Category: COLONIA

ColoniaFTVColonia was owned by a syndicate composed of Archibald Rogers, Frederick W. Vanderbilt, William K. Vanderbilt, F. Augustus Schermerhorn, J. Pierpont Morgan, and John E. Brooks. She was built of steel, and was a racing machine, pure and simple, as were all four boats constructed that year with an eye to cup defence.
Her dimensions were: Length overall 124 feet; on the water-line 85 feet; beam 24 feet; draft 14 feet.

In type she was an enlarged Wasp. She was the first strictly keel boat built for cup defense. She is not so startling in her design as the other cup defenders, the designers seemingly having tried to reproduce in her all the virtues of the Gloriana and the Wasp. She has the graceful reversed curves seen in the Wasp at the stem, while her sternpost has a moderate rake. 1329SShe carries her body well forward and aft, and is sharper at the bows than the Wasp. She has a fullness aft which gives her great power at that point when she heels. There are fifty tons of outside ballast on her keel.

After the Colonia had been sailed about in Narraganset Bay and off Newport she was brought to New-York and placed in dry-dock, where New-York yachtsmen had for the first time a chance to see her under-water body. She certainly gave an idea of great speed, produced by fine lines and scientific designing. The most critical could not call her a "freak" or a "racing machine." She is a yacht legitimately evolved along certain well-defined lines.

Colonia has probably the greatest per cent of ballast to displacement. She is a very powerful boat, and a good representation of the high powered keel. She has the lowest meta centric height of the four, the lowest center of buoyancy, the greatest displacement and the lowest center of gravity of weights, taking the weights of equipment of hull and ballast; ColoniaSectionsand if anything she has about the same wetted surface as the Vigilant, and at long angles of keel it is probably the most powerful boat of the four. It was no doubt designed for heavy weather.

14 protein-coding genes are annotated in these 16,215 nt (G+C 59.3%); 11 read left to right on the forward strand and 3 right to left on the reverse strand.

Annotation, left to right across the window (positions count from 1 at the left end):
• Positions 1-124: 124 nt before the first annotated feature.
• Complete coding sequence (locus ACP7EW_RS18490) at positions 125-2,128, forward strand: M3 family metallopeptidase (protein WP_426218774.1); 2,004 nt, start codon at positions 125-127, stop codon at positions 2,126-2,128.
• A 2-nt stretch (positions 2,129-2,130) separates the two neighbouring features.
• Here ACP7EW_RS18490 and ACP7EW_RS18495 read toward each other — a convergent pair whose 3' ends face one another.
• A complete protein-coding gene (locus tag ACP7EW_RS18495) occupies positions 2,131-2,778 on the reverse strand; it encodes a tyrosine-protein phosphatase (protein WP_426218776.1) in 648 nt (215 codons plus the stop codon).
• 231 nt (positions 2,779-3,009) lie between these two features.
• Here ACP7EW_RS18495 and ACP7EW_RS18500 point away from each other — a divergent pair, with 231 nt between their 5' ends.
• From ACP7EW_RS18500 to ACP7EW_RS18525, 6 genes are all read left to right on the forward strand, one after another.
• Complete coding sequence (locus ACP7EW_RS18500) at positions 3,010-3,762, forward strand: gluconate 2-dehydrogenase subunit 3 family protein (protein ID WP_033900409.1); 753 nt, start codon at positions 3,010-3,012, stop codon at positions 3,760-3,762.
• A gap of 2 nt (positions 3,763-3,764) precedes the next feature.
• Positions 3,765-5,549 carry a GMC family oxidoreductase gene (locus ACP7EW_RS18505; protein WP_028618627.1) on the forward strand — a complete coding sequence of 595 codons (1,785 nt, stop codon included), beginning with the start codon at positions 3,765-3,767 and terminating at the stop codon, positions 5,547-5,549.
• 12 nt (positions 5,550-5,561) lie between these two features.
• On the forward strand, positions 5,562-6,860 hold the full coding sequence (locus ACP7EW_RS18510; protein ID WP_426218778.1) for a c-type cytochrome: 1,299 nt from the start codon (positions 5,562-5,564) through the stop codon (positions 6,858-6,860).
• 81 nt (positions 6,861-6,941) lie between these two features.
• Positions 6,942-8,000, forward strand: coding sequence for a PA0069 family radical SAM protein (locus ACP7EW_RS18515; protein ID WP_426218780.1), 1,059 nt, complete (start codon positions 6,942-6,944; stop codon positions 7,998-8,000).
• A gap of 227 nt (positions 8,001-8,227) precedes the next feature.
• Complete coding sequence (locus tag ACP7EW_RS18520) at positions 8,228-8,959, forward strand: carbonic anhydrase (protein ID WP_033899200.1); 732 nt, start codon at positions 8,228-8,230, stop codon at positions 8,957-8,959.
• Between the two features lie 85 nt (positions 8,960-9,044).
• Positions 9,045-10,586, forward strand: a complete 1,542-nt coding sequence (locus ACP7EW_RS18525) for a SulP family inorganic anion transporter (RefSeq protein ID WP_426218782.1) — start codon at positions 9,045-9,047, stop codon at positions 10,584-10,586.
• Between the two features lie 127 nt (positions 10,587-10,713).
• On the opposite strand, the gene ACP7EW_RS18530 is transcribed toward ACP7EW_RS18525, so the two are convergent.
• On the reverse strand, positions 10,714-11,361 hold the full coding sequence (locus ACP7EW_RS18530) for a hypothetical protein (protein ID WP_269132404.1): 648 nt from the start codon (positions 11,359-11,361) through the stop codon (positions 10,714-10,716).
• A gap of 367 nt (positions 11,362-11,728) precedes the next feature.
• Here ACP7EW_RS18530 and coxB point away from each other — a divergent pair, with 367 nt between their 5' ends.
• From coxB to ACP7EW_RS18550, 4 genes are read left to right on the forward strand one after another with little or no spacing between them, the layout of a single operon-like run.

She greatly resembles the lines of the Navahoe, but is painted white, with a green bottom.

The sails will be made by Wilson & Silsby of Boston.

Colonia was not a success. In running and reaching, she was the fastest of the quartet of cup defenders, but in going to windward she fell off badly, and was always beaten by the others on this point of sailing.

The reason for this was that she had not enough depth of keel. Her draught was a little over fifteen feet. The Vigi1ant’s draught was twelve feet, with her board up, and twenty-two feet with it down. Good judges claimed that if the Colonia had had a board, she would have beaten the Vigilant. The Herreshoffs did not give her more draught, so they said, because they had not enough water in their yard to launch a deeper boat.

But Herreshoff was on the right track. Two years later, Defender will provide incontestable proof.


 Designer   Nathanael Green Herreshoff
 Builder   Herreshoff
 Owner   Syndicat composé de Archibald Rogers, John E. Brooks, William K. Vanderbilt, F. W. Vanderbilt, J. Pierpont Morgan et F. Augustus Shermerhorn
 Club   N.Y.Y.C.
 Cup   1893
 Skipper   Capt. Hank Haff
 Launching   May 15, 1893
 Type   Keel sloop (schooner in 1896)
 Hull material   Steel
 Mast material   
 L.O.A.   119'
 L.W.L.   85' 6
 Beam   24'
 Draft   15' 4
 Mainmast   76.27'
 Mainboom   100,15 '
 Maintopmast   56,88'
 Maingaff   55,22'
 Displacement   155,0 short tons
 Sail area   11,355 sq ft
 Rating   155.0 short tons (140.6 metric tons)
 End of life   Last seen in U.S. in 1940, thereafter possibly under Portuguese registry.


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